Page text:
It is surely the case that a combination of trends – decline in real wages, reductions in in-work benefits, disproportionate rises in the living costs of poor families, increasing pressure on claimants to work – is leading to an accelerating increase in the number of people for whom their net income from working is only very marginally higher than being on benefits. I have not seen any statistics on this phenomenon, but it would be interesting to know, for example, how many people now in employment are in net terms receiving a marginal income increase over benefits payments of less than £1 an hour.
The classic right of centre response would be that benefit levels are too high. But, in fact, basic out of work benefits are already very low. The net income unemployed families get is higher than Jobseekers Allowance primarily because of the extra support we give to children and also help with housing costs. The Government is trying to bear down on these but there is a limit if we don’t want children to suffer profound hardship (with, by the way, consequences for their own likely employ-ability in later life) or have thousands of families living on the streets.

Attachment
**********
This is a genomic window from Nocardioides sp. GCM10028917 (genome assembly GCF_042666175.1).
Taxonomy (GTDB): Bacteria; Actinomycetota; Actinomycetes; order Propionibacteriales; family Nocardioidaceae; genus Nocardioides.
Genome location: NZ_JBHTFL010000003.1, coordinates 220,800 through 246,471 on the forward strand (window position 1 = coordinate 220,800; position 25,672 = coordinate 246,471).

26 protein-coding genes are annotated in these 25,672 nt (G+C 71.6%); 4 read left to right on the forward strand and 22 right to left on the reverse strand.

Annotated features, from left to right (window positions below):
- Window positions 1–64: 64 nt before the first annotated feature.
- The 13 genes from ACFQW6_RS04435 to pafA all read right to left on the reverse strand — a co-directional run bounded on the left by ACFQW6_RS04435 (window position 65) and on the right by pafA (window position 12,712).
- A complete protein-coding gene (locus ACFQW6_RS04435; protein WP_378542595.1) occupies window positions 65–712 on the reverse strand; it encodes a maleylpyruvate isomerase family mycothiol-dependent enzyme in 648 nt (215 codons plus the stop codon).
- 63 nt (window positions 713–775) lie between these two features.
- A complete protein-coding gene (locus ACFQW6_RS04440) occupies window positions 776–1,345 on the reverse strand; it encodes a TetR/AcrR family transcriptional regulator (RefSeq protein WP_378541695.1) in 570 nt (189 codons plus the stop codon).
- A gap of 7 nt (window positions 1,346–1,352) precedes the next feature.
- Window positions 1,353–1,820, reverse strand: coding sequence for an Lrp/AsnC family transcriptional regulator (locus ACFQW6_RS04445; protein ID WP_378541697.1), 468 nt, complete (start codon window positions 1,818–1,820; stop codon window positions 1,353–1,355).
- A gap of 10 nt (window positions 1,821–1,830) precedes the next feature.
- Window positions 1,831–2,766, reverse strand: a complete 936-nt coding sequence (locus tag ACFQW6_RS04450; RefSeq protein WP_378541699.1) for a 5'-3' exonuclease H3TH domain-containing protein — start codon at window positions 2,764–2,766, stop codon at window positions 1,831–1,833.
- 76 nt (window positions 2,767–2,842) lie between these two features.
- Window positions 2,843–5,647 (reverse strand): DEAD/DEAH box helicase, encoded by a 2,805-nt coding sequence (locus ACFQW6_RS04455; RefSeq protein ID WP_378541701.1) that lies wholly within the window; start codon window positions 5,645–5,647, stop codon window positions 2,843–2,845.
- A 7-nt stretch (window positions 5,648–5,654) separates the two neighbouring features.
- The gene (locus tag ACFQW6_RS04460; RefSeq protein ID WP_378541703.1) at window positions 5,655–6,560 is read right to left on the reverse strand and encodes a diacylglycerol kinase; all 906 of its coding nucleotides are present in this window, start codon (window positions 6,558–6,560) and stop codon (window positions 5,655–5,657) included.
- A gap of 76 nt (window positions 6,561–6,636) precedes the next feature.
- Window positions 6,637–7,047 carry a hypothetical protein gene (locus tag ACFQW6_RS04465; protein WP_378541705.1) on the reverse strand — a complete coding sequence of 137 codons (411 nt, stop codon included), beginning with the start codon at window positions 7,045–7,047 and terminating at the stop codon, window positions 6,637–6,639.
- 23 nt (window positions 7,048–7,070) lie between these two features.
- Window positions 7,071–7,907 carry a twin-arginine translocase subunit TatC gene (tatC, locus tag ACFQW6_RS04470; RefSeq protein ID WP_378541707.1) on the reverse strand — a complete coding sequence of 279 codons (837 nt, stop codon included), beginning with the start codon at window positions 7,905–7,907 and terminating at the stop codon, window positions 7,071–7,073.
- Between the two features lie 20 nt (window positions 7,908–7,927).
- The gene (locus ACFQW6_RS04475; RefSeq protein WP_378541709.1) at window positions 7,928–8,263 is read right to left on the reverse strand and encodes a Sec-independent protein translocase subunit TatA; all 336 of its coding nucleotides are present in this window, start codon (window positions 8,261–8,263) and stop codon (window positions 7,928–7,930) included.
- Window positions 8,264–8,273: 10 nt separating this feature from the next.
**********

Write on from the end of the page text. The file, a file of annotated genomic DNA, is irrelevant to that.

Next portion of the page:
There are other arguments for making people work for a marginal improvement in their income. Opinion polls demonstrate a strong public belief in a social obligation on benefit claimants to take any available work. Also, there is a great deal of data which suggests people in work are happier and healthier than those on the dole.